In a classic Nike commercial, Michael Jordan denies Mars’ (Spike Lee) repeated statements that it had to be the shoes. We often hear similar proclamations and claims in regards to running shoes and their ability to reduce running injury risk. Unfortunately, despite significant technological advancements in shoes the evidence has not shown an impact of shoe cushioning, heel drop, or even clinician recommendations on shoe wear based off clinical measurements. In my practice this evidence has reduced my shoe prescriptions for healthy runners, but differences can be found among shoes for injured runners.
Research has shown shoe features can impact loading at the foot and ankle, as well as, knee joints. Interestingly, shoes with greater cushioning have been associated with increased landing and knee forces, but decreased foot and ankle forces. Conversely, shoes with less cushioning have been shown to improve foot strike (heel to mid strike changes) and reduce knee forces, but increase ankle and foot forces. In my practice, these shoe choices can significantly help injured runners returning from foot and ankle or knee injuries, respectively.
Despite the available research many runners and retailers continue to prescribe shoes based off foot types (pronation vs. supination) and the belief injuries can be reduced with a specific vs. general quality running shoe. Dhillon and colleagues examined the differences between runners, retailers, and health care providers (Physical Therapists, Athletic Trainers, physicians, podiatrists) on the benefits of shoe selection on running injury risk (BMJ Open Sport Ex Med. 2020). Surveys were completed 1035 participants detailing their understanding on running shoe selection. Comparisons were then made between each groups beliefs and the available evidence guiding the answers to these questions.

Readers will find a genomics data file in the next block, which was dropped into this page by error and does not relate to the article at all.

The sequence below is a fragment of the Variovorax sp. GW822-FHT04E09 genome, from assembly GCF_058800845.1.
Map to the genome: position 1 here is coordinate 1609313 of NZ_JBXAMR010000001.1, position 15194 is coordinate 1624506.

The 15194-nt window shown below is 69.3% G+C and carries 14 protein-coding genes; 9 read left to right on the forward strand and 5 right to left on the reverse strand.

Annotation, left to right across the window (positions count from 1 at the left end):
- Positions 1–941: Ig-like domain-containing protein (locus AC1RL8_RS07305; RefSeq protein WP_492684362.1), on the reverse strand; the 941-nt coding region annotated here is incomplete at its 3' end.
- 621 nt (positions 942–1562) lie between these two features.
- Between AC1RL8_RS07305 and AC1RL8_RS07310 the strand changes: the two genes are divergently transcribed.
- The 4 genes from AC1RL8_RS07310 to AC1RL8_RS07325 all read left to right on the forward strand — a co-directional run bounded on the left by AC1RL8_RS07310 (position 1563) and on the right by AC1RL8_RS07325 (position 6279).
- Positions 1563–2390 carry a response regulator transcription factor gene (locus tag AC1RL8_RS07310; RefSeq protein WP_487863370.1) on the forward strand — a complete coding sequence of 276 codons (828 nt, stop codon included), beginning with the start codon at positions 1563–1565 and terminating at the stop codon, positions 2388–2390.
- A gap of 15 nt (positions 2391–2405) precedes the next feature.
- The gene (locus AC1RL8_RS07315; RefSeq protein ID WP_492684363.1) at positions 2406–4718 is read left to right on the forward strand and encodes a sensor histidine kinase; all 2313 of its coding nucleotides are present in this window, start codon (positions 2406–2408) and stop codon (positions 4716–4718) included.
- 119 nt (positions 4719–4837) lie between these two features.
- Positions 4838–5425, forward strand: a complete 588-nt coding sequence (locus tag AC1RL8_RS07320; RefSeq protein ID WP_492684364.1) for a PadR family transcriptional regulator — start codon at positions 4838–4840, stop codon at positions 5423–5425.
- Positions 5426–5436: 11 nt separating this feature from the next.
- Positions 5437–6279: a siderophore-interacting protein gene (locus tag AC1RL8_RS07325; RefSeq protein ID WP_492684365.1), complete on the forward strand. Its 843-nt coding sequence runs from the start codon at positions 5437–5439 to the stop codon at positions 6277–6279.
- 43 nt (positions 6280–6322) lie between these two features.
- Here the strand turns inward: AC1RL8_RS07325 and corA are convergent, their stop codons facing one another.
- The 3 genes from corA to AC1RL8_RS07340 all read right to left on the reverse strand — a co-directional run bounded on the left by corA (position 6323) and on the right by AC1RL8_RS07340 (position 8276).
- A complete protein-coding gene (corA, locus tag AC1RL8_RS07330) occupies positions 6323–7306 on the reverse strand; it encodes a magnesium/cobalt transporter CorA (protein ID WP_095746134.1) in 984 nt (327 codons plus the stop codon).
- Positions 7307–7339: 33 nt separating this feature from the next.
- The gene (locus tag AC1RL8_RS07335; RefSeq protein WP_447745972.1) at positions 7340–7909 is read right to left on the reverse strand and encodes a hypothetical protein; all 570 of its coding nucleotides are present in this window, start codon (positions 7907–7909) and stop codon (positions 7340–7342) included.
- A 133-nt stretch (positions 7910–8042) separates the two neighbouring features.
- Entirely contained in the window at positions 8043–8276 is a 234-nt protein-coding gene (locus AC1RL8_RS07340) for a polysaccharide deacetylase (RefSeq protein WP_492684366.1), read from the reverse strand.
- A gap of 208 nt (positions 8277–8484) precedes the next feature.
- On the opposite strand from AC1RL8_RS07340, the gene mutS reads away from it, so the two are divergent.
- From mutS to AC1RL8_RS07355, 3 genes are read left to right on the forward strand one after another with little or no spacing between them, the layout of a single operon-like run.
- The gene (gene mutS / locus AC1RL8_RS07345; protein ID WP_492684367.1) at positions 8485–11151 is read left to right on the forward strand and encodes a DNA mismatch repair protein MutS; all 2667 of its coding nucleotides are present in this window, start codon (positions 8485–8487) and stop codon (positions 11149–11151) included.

Authors reported runners stated comfort, performance, and reduced injury risk were the three most common reasons behind their shoe choice. Understandably, runners also reported retailers and the internet were the most common influencers on their purchase (clinicians were a distant third). Runners also had significantly higher beliefs on shoe selection and future reduction in injury risk. Conversely, clinicians moderately disagreed that cushioned shoes decreased contact and knee forces. Both groups believed shoe changes during training could increase an athlete’s injury risk. Finally, clinicians agreed on prescribing different shoes for injury vs. healthy populations and high or low cushioning for patients with foot ankle or knee pain, respectively.
Injured runners are encouraged to work with a Physical Therapist to determine their readiness to run and shoe wear recommendations. Healthy runners should aim to select a comfortable, name brand shoe preferably from a local running store that allows them to try the shoe risk free for a limited amount of time.